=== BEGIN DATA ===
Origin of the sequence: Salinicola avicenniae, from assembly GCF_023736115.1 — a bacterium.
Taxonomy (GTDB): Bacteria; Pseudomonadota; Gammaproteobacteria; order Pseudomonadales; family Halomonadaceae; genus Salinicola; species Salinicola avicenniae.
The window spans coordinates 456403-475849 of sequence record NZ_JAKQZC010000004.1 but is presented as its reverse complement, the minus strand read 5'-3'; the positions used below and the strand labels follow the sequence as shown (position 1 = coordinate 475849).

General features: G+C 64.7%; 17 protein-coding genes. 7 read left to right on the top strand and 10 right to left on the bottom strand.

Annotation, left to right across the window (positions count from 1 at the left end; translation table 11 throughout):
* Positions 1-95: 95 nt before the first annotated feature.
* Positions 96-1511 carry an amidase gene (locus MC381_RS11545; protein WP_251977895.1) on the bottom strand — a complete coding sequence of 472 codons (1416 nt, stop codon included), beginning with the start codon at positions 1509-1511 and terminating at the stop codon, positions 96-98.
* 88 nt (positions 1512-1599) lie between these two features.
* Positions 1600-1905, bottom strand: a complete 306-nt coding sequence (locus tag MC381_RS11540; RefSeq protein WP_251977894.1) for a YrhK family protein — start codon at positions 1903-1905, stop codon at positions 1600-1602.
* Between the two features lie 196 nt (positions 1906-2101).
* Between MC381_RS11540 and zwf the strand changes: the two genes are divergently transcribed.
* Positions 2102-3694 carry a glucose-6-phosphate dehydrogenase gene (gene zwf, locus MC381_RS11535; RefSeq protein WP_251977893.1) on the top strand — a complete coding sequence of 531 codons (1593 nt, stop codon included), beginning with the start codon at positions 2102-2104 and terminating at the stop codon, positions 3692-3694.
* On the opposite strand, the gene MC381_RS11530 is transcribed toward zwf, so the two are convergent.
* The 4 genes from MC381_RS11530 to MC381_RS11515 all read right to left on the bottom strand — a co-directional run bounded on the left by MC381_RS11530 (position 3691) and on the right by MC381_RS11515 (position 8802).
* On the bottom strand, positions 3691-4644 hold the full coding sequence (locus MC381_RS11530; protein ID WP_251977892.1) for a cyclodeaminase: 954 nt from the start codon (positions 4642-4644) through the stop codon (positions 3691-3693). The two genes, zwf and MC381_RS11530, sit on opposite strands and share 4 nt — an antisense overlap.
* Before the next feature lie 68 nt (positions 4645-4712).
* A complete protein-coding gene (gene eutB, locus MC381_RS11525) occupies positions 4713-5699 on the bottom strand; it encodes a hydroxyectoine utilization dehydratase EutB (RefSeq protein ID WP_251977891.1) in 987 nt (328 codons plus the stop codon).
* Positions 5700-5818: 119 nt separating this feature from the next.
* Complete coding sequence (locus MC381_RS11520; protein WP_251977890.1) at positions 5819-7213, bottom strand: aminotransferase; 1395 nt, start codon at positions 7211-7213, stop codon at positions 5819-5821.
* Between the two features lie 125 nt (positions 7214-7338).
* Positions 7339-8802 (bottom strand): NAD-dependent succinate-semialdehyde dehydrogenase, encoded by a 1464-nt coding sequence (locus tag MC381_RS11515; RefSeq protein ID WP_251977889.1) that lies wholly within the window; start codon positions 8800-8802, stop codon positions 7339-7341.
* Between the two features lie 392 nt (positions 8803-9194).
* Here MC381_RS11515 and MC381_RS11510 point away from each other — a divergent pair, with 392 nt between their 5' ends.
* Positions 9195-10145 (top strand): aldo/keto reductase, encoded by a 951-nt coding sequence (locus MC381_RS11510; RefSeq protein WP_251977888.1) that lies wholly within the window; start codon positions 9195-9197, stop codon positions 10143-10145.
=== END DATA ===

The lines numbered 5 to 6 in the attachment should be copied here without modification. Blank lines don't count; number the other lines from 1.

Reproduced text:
Annotation, left to right across the window (positions count from 1 at the left end; translation table 11 throughout):
* Positions 1-95: 95 nt before the first annotated feature.